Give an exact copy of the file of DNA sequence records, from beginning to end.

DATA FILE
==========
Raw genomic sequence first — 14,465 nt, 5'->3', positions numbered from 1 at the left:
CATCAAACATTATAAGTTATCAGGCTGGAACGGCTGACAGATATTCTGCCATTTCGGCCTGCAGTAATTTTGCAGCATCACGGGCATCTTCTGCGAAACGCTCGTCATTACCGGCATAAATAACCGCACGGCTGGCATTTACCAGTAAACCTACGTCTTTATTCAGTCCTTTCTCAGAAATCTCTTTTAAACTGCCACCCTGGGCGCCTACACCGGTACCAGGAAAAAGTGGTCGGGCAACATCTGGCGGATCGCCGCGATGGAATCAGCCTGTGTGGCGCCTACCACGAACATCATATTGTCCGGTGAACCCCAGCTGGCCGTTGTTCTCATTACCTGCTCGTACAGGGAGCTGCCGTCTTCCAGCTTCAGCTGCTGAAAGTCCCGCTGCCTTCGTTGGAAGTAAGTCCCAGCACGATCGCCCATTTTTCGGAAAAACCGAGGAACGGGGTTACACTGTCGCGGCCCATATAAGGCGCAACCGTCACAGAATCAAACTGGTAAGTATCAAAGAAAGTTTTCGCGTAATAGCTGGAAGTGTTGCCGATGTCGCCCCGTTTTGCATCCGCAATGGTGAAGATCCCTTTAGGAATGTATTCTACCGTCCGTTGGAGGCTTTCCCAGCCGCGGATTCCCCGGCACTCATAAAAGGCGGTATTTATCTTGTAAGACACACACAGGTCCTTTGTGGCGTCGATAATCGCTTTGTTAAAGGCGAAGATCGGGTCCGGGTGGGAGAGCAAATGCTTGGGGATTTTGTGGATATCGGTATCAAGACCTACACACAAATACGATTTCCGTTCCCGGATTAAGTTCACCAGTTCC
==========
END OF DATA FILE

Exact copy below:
Raw genomic sequence first — 14,465 nt, 5'->3', positions numbered from 1 at the left:
CATCAAACATTATAAGTTATCAGGCTGGAACGGCTGACAGATATTCTGCCATTTCGGCCTGCAGTAATTTTGCAGCATCACGGGCATCTTCTGCGAAACGCTCGTCATTACCGGCATAAATAACCGCACGGCTGGCATTTACCAGTAAACCTACGTCTTTATTCAGTCCTTTCTCAGAAATCTCTTTTAAACTGCCACCCTGGGCGCCTACACCGGTACCAGGAAAAAGTGGTCGGGCAACATCTGGCGGATCGCCGCGATGGAATCAGCCTGTGTGGCGCCTACCACGAACATCATATTGTCCGGTGAACCCCAGCTGGCCGTTGTTCTCATTACCTGCTCGTACAGGGAGCTGCCGTCTTCCAGCTTCAGCTGCTGAAAGTCCCGCTGCCTTCGTTGGAAGTAAGTCCCAGCACGATCGCCCATTTTTCGGAAAAACCGAGGAACGGGGTTACACTGTCGCGGCCCATATAAGGCGCAACCGTCACAGAATCAAACTGGTAAGTATCAAAGAAAGTTTTCGCGTAATAGCTGGAAGTGTTGCCGATGTCGCCCCGTTTTGCATCCGCAATGGTGAAGATCCCTTTAGGAATGTATTCTACCGTCCGTTGGAGGCTTTCCCAGCCGCGGATTCCCCGGCACTCATAAAAGGCGGTATTTATCTTGTAAGACACACACAGGTCCTTTGTGGCGTCGATAATCGCTTTGTTAAAGGCGAAGATCGGGTCCGGGTGGGAGAGCAAATGCTTGGGGATTTTGTGGATATCGGTATCAAGACCTACACACAAATACGATTTCCGTTCCCGGATTAAGTTCACCAGTTCC